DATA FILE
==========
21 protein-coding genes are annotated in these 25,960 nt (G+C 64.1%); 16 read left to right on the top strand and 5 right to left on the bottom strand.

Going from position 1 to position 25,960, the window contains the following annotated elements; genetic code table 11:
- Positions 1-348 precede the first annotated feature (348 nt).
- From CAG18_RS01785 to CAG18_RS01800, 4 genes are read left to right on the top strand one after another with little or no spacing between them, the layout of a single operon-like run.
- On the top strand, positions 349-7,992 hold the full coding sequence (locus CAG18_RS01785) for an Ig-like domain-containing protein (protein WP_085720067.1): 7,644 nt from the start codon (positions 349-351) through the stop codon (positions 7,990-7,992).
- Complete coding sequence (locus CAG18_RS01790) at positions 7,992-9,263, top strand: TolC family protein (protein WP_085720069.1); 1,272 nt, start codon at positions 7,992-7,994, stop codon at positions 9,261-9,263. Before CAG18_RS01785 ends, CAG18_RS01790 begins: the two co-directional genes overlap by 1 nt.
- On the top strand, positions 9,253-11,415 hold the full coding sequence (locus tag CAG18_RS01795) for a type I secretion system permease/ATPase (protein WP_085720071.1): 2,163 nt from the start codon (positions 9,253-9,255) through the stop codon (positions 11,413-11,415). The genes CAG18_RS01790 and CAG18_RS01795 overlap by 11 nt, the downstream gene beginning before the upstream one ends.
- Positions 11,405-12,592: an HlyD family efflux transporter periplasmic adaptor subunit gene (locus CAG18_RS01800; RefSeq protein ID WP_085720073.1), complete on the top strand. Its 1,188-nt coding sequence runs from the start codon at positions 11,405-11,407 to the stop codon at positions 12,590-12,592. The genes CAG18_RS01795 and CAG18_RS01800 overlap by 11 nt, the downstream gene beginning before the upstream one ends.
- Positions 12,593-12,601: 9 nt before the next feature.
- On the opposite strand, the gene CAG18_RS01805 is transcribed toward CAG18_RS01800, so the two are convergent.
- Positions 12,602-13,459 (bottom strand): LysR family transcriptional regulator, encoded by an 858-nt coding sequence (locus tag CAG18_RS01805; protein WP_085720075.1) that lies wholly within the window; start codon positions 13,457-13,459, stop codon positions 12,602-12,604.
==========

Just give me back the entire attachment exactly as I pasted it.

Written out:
21 protein-coding genes are annotated in these 25,960 nt (G+C 64.1%); 16 read left to right on the top strand and 5 right to left on the bottom strand.

Going from position 1 to position 25,960, the window contains the following annotated elements; genetic code table 11:
- Positions 1-348 precede the first annotated feature (348 nt).
- From CAG18_RS01785 to CAG18_RS01800, 4 genes are read left to right on the top strand one after another with little or no spacing between them, the layout of a single operon-like run.
- On the top strand, positions 349-7,992 hold the full coding sequence (locus CAG18_RS01785) for an Ig-like domain-containing protein (protein WP_085720067.1): 7,644 nt from the start codon (positions 349-351) through the stop codon (positions 7,990-7,992).
- Complete coding sequence (locus CAG18_RS01790) at positions 7,992-9,263, top strand: TolC family protein (protein WP_085720069.1); 1,272 nt, start codon at positions 7,992-7,994, stop codon at positions 9,261-9,263. Before CAG18_RS01785 ends, CAG18_RS01790 begins: the two co-directional genes overlap by 1 nt.
- On the top strand, positions 9,253-11,415 hold the full coding sequence (locus tag CAG18_RS01795) for a type I secretion system permease/ATPase (protein WP_085720071.1): 2,163 nt from the start codon (positions 9,253-9,255) through the stop codon (positions 11,413-11,415). The genes CAG18_RS01790 and CAG18_RS01795 overlap by 11 nt, the downstream gene beginning before the upstream one ends.
- Positions 11,405-12,592: an HlyD family efflux transporter periplasmic adaptor subunit gene (locus CAG18_RS01800; RefSeq protein ID WP_085720073.1), complete on the top strand. Its 1,188-nt coding sequence runs from the start codon at positions 11,405-11,407 to the stop codon at positions 12,590-12,592. The genes CAG18_RS01795 and CAG18_RS01800 overlap by 11 nt, the downstream gene beginning before the upstream one ends.
- Positions 12,593-12,601: 9 nt before the next feature.
- On the opposite strand, the gene CAG18_RS01805 is transcribed toward CAG18_RS01800, so the two are convergent.
- Positions 12,602-13,459 (bottom strand): LysR family transcriptional regulator, encoded by an 858-nt coding sequence (locus tag CAG18_RS01805; protein WP_085720075.1) that lies wholly within the window; start codon positions 13,457-13,459, stop codon positions 12,602-12,604.